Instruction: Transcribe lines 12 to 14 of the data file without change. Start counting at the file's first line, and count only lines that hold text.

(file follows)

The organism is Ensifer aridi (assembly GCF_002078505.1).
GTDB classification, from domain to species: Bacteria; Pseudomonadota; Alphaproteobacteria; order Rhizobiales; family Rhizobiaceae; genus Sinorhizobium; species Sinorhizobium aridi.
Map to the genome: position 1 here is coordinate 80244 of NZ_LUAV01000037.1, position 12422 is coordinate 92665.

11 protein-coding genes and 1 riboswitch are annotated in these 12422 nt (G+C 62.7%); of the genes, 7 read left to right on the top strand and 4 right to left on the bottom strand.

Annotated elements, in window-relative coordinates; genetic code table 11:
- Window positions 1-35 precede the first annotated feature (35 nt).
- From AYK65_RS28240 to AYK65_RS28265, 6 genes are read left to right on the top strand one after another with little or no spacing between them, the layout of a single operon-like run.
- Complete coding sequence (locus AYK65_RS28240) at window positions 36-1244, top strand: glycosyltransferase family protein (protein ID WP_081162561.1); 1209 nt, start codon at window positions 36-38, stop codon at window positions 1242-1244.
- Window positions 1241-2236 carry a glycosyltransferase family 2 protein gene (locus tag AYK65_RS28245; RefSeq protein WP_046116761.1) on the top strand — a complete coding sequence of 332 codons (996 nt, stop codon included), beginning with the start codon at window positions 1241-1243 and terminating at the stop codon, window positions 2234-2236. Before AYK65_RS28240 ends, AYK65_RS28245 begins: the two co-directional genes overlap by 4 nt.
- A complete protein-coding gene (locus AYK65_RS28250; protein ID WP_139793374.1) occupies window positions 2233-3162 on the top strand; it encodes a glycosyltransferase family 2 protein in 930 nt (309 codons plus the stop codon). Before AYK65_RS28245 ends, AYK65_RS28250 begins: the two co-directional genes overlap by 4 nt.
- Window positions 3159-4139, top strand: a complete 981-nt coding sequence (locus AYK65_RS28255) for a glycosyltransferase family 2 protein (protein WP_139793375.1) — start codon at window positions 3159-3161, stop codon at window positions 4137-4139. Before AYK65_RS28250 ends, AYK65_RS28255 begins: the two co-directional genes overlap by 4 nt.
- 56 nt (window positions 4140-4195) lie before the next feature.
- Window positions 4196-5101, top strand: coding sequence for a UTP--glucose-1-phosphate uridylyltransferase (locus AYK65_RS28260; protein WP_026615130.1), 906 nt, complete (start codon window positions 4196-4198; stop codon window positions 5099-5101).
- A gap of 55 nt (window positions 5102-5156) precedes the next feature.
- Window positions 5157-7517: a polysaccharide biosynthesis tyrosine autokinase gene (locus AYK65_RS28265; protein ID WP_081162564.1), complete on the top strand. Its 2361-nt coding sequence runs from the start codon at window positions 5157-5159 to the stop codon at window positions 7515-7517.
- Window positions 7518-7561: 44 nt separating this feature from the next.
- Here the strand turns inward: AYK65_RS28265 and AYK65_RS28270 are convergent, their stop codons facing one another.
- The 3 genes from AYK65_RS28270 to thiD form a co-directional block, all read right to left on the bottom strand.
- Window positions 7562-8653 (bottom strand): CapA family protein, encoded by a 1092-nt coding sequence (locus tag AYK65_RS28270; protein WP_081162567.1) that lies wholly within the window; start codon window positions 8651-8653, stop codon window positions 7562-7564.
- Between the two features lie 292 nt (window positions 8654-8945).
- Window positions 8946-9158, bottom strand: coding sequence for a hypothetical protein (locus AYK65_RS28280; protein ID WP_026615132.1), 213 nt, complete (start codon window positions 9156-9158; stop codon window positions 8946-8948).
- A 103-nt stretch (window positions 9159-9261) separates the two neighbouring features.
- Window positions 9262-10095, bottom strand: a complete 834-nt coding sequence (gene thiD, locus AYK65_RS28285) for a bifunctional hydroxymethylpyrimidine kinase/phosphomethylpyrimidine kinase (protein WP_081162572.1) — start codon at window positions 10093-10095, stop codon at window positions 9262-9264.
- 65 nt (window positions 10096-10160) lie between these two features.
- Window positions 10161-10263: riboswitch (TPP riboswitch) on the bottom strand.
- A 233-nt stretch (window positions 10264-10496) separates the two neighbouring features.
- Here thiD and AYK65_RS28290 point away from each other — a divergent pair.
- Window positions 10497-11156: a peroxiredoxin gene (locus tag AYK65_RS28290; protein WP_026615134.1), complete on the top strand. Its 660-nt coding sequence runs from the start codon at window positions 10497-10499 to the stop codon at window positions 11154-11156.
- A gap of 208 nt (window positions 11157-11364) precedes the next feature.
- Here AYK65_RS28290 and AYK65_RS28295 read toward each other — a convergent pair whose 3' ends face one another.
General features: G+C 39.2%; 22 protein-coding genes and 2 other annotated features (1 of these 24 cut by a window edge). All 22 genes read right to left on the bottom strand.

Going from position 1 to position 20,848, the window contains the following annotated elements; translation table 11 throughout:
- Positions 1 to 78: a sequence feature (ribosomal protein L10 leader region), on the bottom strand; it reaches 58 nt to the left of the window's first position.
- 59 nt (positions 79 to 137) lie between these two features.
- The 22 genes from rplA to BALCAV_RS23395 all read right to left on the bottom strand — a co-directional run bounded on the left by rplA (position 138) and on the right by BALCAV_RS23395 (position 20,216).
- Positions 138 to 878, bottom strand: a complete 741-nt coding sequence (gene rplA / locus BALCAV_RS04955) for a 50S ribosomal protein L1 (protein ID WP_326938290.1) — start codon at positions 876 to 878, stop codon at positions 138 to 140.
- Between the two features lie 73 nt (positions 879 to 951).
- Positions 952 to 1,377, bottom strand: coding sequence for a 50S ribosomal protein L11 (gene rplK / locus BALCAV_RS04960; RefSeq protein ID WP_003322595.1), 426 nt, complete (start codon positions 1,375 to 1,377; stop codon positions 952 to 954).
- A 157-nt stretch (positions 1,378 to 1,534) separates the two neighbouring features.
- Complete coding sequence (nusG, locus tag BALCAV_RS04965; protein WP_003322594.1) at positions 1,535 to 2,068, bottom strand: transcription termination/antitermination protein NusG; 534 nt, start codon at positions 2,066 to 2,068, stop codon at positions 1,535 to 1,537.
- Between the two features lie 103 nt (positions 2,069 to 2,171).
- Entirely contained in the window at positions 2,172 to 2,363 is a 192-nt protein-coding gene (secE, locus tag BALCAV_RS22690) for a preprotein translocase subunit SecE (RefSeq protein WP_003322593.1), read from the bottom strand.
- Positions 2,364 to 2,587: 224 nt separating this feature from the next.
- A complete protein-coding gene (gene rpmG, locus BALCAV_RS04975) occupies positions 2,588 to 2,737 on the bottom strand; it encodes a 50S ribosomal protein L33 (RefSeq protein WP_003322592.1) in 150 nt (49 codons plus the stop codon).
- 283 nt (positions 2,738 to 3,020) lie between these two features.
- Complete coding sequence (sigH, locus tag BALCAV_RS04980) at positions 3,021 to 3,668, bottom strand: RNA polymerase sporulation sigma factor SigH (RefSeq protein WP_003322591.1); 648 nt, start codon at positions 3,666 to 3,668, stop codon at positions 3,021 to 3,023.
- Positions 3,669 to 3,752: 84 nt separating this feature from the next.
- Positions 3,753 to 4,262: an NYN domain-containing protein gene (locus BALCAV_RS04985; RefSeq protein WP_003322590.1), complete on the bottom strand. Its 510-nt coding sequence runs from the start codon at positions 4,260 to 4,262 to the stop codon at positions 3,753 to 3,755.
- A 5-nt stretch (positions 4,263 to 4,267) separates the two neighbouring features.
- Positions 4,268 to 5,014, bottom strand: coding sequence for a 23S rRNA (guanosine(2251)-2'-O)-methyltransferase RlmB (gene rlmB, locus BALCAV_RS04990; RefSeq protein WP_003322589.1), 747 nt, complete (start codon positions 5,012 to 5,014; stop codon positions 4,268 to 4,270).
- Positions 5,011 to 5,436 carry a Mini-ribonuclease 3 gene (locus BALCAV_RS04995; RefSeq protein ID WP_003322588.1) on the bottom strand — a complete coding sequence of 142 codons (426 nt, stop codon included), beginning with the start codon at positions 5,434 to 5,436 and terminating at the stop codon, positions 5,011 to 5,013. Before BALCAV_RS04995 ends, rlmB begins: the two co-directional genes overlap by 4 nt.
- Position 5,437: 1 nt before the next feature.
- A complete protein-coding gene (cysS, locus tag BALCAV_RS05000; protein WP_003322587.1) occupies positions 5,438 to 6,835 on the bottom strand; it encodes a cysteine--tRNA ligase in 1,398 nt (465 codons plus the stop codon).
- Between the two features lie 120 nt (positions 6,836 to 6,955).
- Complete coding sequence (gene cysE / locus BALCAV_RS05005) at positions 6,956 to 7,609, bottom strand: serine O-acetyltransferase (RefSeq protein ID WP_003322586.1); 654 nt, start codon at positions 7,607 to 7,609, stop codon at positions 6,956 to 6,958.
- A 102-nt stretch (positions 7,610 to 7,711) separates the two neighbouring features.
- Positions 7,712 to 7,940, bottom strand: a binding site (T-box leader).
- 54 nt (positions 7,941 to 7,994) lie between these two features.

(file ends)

- 56 nt (window positions 4140-4195) lie before the next feature.
- Window positions 4196-5101, top strand: coding sequence for a UTP--glucose-1-phosphate uridylyltransferase (locus AYK65_RS28260; protein WP_026615130.1), 906 nt, complete (start codon window positions 4196-4198; stop codon window positions 5099-5101).
- A gap of 55 nt (window positions 5102-5156) precedes the next feature.